Sunday, January 19, 2020

How Having a Family Changed Me

Consideration of Others and Love for Your Fellow Man

Before having kids and a husband, I lived primarily for myself. I had little need to think of the needs of others, and almost all of my spare time and money was dedicated to things that I wanted.

Then my first child was born.

Amazingly, few kids care all that much about YOUR need to eat, sleep, or take of basic hygiene. My daughter, while a delightful individual, was Me to the 10 power. All about herself. No consideration of others, except as it affected her.

I had to learn a whole new way of being. I had to learn to have patience, not just with her, but also my long-suffering husband, who was also sleep-deprived and cranky.

I had to learn to deal with messes that I had not created, anticipate needs and wants, and prepare for each outing like Eisenhower prepared for D-Day. Shockingly, when money is limited, you can dress in clothes from the Goodwill, eat beans and rice, and take walks for entertainment.

Years later, I saw my own children also putting themselves lower on the Needs List, with their own children and families. They have learned to budget, plan, and act as though they were not the only person on the planet.

I wish many of the Left had the character of my kids.

Protection of Minor Children and Care of the Helpless

This pushback from Missouri librarians on the right of parents to control the reading of their minor children is ridiculous. What's wrong with kids having to get parental permission to access sketchy books? They did when I was young, and the materials that was available in public libraries was WAY less explicit.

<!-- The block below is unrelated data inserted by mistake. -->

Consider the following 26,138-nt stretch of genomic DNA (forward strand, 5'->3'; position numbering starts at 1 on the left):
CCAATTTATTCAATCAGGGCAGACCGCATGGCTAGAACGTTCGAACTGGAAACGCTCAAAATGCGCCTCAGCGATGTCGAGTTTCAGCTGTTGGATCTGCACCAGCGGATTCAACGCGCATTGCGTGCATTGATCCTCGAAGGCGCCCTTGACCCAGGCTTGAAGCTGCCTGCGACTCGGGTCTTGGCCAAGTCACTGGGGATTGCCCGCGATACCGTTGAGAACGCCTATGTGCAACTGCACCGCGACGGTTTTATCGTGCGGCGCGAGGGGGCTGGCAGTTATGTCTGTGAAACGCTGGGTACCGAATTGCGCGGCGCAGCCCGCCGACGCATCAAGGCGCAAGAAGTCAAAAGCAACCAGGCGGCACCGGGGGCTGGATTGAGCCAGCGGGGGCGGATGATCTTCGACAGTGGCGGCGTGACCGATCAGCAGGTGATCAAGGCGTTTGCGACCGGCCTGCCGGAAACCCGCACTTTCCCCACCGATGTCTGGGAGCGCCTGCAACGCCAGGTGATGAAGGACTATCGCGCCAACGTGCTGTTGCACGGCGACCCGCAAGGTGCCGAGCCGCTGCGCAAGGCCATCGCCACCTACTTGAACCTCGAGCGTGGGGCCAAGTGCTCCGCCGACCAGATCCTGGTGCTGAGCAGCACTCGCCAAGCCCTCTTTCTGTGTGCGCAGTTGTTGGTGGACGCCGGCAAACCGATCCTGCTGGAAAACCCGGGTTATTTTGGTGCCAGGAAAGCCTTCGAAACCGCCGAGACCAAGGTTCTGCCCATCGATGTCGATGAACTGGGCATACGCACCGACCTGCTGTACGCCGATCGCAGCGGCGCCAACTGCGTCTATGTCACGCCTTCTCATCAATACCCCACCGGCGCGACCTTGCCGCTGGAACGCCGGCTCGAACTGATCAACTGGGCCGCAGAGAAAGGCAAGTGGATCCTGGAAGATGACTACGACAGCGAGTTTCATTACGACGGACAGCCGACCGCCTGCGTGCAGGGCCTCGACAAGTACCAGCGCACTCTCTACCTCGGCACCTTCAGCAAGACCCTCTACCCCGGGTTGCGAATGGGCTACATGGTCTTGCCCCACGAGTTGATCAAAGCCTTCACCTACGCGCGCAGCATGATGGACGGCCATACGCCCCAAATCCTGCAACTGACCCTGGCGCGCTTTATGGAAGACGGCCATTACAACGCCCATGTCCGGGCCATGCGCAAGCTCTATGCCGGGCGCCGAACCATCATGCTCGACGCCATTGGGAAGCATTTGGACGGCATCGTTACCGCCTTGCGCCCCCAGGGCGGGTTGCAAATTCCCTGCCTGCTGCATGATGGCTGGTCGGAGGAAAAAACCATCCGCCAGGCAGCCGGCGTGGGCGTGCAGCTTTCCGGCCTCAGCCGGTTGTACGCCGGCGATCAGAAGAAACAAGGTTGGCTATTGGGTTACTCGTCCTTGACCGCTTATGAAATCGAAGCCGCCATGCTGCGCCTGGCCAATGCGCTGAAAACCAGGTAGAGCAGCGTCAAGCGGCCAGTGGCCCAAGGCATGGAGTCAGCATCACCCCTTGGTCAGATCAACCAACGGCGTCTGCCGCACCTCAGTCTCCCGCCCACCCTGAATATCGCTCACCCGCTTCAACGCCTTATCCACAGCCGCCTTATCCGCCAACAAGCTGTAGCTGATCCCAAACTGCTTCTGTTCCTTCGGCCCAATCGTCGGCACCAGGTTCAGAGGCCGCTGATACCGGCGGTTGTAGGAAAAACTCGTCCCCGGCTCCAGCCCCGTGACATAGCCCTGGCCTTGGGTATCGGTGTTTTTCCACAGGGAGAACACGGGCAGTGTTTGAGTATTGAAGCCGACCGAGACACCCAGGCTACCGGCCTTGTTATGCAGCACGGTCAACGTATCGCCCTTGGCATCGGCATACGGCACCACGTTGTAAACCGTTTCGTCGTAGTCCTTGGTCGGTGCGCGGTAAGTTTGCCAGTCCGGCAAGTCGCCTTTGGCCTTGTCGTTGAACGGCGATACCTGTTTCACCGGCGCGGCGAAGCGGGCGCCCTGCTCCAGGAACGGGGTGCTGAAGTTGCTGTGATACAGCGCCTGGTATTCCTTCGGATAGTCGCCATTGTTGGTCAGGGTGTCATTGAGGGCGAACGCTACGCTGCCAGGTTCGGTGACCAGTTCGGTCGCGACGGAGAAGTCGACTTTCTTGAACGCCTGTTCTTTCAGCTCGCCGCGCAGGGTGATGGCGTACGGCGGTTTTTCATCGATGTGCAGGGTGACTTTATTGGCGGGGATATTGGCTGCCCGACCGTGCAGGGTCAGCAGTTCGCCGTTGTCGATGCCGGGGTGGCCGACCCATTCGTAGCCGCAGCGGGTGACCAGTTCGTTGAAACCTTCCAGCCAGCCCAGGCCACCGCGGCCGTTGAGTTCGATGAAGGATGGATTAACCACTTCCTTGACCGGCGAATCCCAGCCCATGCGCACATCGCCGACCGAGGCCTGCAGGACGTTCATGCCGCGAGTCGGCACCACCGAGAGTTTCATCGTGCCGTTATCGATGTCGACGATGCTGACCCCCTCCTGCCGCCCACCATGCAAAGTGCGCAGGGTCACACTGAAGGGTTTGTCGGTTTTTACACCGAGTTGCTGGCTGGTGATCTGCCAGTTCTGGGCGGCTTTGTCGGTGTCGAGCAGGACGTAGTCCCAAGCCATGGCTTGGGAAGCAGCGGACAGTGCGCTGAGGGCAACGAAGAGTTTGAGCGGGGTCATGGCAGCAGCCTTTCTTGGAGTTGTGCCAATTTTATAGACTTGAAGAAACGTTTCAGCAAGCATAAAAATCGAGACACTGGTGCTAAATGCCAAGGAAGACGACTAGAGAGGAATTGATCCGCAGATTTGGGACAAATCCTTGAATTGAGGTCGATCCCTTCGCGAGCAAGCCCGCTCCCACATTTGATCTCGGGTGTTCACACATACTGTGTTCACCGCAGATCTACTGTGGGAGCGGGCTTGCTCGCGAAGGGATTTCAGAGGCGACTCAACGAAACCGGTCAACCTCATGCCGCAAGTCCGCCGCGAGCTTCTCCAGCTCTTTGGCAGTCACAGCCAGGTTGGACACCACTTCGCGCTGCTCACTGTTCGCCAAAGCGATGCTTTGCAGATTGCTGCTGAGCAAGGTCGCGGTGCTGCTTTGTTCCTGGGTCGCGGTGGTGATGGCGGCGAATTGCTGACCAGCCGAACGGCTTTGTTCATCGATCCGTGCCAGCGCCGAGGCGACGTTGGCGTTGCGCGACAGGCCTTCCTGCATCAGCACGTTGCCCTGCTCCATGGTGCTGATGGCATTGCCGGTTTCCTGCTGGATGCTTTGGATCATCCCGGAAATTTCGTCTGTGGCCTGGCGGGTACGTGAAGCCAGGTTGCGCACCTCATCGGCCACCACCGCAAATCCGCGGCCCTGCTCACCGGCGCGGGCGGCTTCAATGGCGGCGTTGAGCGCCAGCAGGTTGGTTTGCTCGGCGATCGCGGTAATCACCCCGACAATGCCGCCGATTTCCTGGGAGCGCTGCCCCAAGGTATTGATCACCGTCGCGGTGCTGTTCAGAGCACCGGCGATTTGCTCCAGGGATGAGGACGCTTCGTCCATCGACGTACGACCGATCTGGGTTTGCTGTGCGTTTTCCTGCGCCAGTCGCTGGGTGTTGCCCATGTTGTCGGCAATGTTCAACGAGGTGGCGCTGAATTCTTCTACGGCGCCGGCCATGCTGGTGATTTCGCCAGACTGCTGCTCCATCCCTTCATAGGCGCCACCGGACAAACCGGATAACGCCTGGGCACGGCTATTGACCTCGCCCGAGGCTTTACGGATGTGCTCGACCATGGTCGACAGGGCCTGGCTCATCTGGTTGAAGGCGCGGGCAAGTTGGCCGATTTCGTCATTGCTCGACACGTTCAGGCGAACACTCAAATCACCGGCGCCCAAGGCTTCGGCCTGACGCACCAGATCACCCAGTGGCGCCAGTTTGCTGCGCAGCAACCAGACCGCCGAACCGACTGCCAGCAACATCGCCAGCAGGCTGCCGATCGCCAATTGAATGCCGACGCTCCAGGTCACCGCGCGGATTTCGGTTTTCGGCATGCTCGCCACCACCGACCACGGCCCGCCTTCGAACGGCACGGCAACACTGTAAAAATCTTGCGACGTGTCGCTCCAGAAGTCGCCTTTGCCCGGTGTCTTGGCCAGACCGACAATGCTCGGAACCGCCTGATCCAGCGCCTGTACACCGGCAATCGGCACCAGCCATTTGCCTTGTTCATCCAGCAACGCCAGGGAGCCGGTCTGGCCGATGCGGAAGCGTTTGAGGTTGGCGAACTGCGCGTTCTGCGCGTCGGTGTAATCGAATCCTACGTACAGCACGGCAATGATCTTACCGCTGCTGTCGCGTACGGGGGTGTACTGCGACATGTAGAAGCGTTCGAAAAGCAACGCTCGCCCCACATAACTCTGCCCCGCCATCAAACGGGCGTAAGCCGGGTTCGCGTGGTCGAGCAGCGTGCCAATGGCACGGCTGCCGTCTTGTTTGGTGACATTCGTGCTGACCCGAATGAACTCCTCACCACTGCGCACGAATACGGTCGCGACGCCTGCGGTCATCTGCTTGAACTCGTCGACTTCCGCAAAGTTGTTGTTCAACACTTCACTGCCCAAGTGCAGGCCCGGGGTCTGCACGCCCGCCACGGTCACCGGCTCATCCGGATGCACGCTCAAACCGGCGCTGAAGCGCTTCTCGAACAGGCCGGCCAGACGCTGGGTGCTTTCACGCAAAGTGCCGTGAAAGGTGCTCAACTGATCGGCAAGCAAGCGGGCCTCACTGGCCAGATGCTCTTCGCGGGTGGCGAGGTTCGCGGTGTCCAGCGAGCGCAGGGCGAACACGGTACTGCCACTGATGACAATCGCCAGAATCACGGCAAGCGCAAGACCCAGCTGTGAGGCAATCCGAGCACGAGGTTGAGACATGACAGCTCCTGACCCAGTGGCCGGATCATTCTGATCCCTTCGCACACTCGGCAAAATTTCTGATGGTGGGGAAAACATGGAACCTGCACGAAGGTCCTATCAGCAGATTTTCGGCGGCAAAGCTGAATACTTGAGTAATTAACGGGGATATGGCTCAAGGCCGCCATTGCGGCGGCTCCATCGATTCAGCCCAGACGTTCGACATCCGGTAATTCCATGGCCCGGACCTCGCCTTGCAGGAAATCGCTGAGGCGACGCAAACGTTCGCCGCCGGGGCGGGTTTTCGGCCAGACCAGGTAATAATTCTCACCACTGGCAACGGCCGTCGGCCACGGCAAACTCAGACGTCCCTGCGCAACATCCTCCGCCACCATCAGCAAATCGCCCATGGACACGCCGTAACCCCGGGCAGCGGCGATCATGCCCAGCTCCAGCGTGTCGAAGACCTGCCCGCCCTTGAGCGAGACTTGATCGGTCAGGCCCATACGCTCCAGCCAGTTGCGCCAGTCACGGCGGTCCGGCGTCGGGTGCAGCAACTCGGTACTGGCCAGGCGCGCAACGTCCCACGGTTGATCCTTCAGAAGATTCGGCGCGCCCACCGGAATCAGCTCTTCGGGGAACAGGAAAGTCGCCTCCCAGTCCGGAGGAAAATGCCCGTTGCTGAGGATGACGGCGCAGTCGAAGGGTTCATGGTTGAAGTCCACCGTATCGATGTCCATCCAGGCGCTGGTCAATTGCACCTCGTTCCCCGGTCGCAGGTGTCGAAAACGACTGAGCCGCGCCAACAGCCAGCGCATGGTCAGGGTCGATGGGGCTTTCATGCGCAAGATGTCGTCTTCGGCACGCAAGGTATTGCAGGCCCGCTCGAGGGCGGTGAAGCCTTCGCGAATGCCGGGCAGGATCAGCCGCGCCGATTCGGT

If kids want to access sexually-related (or drug-related) materials, what's wrong with using phones? They can always borrow a friend's phone if their own has a parental lock on it.

Make librarians responsible for their own decisions to push explicit on kids - financially responsible. Frankly, I can't see a reason for that access, unless the librarian is trying to 'groom' a minor.

Care of the helpless is a value that having a family teaches you, whether it's the minor children, the aged, or those with disabilities. The idea of Death Panels is abhorrent to parents; we value people at every stage of life.

Note that Helpless is specific; it does not mean those who could very well earn their own living should live off the work of others. So, no, Trump's insistence that EBT be limited to those who are not able-bodied or have care of someone who cannot work is not uncaring. It is a recognition that those that can stand on their own, should do so.

Money, Money, Money

I was a saver when I was young. Once, I lived for 6 months while not working, strictly on my savings, without collecting unemployment. That was possible because I lived without credit cards. My basic expenses were less than 1/2 my net income.

Still, I learned to live more frugally after acquiring a family. Stretching our incomes (and, at time, just one of those incomes) to cover all our needs was a challenge. Even after I returned to work, I spent considerably less than I earned. The kids I taught used to tease me, saying my car was old and my clothes not the latest fashion.

I wasn't offended, as I realized that many of their families collected money they had not earned, and spent to the limit, and beyond. They didn't understand about saving for retirement, emergency needs, or future wants. Their families spent now, not later.

They were Grasshoppers in a world that needed more Ants.

One major reason that poverty is multi-generational is the fact that money management is absorbed by seeing how your birth family handles money. Spendthrifts breed recklessly careless spenders.

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